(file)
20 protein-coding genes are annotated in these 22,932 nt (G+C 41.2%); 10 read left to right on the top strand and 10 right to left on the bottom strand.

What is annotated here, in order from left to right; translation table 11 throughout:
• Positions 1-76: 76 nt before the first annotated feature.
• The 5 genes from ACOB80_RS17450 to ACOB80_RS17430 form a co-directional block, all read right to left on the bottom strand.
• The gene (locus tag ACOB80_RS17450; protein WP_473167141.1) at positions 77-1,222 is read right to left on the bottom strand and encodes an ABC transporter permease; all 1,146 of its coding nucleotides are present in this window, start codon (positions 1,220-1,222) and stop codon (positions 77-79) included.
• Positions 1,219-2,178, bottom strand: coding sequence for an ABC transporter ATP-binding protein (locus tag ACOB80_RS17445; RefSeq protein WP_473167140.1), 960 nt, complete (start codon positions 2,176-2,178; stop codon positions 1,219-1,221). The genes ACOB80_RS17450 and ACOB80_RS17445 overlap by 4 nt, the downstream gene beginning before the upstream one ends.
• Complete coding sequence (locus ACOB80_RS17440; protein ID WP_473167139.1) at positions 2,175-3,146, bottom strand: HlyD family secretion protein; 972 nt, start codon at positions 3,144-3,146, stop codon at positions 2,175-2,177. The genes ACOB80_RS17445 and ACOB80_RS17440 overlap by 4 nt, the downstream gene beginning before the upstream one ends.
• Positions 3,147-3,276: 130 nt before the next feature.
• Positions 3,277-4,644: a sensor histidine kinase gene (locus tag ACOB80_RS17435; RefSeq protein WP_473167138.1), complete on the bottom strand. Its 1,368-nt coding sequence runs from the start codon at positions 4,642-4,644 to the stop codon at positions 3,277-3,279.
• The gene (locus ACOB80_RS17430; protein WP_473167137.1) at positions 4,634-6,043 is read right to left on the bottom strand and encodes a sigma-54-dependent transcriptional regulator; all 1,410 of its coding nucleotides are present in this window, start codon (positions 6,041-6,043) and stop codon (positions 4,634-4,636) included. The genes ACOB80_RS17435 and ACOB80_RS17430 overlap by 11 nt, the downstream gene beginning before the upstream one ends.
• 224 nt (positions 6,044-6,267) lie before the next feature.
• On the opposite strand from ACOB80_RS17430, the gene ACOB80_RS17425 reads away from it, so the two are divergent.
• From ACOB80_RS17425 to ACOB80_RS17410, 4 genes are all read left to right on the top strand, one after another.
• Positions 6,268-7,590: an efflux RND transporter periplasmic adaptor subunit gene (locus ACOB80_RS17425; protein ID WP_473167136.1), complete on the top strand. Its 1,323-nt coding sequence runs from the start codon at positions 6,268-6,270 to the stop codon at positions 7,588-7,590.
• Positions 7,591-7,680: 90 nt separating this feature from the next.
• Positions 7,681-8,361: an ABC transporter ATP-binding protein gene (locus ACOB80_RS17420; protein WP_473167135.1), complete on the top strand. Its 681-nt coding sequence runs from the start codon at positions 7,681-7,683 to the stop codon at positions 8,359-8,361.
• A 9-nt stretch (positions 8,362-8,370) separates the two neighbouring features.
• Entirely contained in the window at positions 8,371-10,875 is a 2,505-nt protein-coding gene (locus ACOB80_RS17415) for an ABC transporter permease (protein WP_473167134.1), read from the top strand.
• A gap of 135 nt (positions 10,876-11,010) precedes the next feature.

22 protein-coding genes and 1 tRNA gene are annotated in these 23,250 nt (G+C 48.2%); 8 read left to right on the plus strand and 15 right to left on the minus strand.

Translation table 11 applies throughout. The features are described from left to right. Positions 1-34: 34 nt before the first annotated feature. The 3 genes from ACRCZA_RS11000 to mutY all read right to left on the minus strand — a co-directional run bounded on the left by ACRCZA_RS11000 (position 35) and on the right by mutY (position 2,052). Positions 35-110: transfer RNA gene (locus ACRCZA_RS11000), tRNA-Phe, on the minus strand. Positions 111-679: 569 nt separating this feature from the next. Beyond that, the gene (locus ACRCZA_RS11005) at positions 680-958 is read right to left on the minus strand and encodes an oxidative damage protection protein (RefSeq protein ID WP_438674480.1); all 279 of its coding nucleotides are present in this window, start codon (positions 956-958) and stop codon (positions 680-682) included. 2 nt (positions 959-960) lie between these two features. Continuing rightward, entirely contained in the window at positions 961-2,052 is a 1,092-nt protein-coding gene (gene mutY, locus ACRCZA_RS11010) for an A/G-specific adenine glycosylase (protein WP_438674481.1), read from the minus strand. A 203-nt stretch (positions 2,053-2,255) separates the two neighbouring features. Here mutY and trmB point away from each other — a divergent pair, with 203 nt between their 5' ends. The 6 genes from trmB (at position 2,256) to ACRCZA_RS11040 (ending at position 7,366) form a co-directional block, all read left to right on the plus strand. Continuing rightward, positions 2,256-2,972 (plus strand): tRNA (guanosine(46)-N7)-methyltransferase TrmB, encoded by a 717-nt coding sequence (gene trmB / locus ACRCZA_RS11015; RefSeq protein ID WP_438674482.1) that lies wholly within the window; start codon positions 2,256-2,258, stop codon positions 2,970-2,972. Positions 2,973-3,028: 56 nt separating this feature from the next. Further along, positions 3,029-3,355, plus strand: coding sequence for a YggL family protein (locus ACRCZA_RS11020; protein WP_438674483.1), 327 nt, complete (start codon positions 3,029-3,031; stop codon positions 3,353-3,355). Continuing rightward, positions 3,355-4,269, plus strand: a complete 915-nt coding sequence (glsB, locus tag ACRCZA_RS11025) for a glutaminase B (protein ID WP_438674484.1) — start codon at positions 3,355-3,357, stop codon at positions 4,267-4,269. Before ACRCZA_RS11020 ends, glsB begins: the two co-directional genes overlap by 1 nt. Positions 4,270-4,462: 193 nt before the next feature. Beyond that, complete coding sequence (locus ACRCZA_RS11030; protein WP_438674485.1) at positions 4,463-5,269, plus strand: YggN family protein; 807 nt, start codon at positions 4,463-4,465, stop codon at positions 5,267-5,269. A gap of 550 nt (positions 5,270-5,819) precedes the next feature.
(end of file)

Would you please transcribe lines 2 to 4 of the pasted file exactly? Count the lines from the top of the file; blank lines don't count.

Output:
What is annotated here, in order from left to right; translation table 11 throughout:
• Positions 1-76: 76 nt before the first annotated feature.
• The 5 genes from ACOB80_RS17450 to ACOB80_RS17430 form a co-directional block, all read right to left on the bottom strand.